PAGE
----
Puff pastry is one of the most versatile things to have in your freezer. I love it because the options are endless with these – an elegant meal for unexpected guests, or a last minute surprise treat. Classic puff pastry has layers of butter or other solid fat sandwiched between thin layers of dough. As it bakes the layers separate and puff out creating the flaky , crispy texture. Making these requires time and skill. The recipe here is a quick version of this laminated pastry that gives beautiful results.
I used to have puff pastry sheets in the freezer all the time. Store bought sheets are good but it is rarely that I find the all butter version. Call me finicky but somehow the shortening just does not cut it for me. Making the classic puff pastry is a challenge, until I came across this good foods idea. I tweaked it a little and the results were really good. Not quite the classic texture , but fairy close with very little effort !!
It is important to start with cold ingredients when making these. The butter does not have to be frozen , but right out the fridge is perfect. At any time if it feels that the butter is beginning to melt, chill it for 10 to 15 minutes before continuing. Apart from butter and water all the other ingredients and equipment should be at room temperature or cooler. If making these on a warm day, chill the food processor bowl for 30 minutes ahead of time and chill the dough halfway through the process.
Sift 2 cups of flour along with 1/2 tsp salt into the bowl of a food processor. Cut the chilled butter into 1/2 inch cubes and add to the flour mix. Place the lid on and pulse for 5 to 10 times.
Stop processing when the mix resembles coarse bread crumbs. Chunks of butter should be visible. Drizzle the chilled water on top and pulse another few times.
The dough should begin to clump together. We are not looking for all the dough to come into a ball, but It should begin to stick together. Some flour remaining on the sides is to be expected.
Dump the mix onto a floured work surface . Using your hands , gently bring together all the pieces into a rough ball. Do not knead. Chunks of butter should be clearly visible. If the dough feels smooth, the butter is beginning to melt . In that case cover with a plastic wrap and chill for 15 minutes before proceeding .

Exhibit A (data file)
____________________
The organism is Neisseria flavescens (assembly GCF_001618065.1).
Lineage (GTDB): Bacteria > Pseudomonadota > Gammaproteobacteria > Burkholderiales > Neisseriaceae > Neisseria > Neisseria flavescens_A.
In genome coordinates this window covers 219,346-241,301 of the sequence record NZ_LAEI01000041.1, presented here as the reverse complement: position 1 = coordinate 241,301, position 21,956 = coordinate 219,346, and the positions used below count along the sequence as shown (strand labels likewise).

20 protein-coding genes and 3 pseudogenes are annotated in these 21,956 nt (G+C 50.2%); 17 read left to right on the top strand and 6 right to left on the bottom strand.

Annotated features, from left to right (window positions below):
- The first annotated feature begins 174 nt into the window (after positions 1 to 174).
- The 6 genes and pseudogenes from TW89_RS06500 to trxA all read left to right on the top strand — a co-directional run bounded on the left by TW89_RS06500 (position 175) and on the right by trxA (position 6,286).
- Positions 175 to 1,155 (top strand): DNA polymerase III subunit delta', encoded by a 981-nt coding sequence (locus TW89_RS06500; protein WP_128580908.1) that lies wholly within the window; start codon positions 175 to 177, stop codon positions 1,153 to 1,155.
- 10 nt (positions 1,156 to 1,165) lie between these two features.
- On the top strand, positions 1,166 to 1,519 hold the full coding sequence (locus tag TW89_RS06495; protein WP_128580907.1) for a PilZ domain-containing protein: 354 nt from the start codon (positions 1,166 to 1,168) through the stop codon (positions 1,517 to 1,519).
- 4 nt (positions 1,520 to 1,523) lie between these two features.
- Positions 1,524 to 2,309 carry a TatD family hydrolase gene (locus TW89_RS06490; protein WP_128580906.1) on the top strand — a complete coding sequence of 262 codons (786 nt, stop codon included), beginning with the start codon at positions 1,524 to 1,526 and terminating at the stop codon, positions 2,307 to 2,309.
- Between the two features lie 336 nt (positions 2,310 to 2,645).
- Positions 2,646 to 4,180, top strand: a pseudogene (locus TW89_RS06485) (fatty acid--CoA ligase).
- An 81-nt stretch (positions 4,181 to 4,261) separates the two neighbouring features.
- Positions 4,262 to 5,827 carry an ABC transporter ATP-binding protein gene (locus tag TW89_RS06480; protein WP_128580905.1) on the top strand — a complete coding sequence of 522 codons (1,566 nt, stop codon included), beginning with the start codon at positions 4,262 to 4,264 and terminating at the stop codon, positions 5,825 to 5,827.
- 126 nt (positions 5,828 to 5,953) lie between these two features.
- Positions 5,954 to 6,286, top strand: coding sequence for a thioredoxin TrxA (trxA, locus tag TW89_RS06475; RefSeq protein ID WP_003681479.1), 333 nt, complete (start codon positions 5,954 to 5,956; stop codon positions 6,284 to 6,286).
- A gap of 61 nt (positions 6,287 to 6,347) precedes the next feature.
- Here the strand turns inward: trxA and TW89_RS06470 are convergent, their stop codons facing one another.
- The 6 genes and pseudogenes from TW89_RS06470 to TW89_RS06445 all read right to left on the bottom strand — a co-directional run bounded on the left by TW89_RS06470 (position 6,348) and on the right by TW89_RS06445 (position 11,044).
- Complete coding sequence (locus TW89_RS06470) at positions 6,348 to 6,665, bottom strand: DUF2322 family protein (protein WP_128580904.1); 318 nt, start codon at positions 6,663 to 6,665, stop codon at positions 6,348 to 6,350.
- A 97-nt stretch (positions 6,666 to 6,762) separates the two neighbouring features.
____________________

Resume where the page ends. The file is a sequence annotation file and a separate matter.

Dust with flour generously and using a rolling pin roll the dough into a 10 X 12 inch rectangle. As you roll use force in one direction only – in other words try not to roll the pin back and forth. Once the dough is stretched a little in one direction , give it a 90° turn (quarter of a circle) and roll again. Do this 4 times to stretch the dough out evenly in all directions. Do not worry about the exact shape at this time . It will look a little crumbly and edges will not be smooth. If you see chunks of butter .. hooray , you are on the right track !
Lightly dust the top of the sheet with flour and fold the top third of the it towards the bottom. Fold the bottom third and place on top . Repeat the same process from side to side .
At the end of first set of folds the pastry sheet will look somewhat like this. It is be a bit crumbly and messy looking. Don’t worry it is on the right track. If the kitchen is warm or if you feel that you have overworked the butter , cover the dough sheet with plastic wrap and chill for 15 minutes before proceeding.
Repeat the rolling out and folding process 5 to 7 times. At each step the pastry become more and more pliable and smooth looking . The chunks of butter between the layers become thinner and thinner , but at any time if it looks like the butter is melting into the flour , chill the dough before proceeding further.
I prefer to repeat the rolling and folding process 7 times , but anything more than 3 will give good results. After the desired number of steps , cover and chill the dough for at least 30 minutes before using it . Alternately it can be wrapped tightly and frozen for future.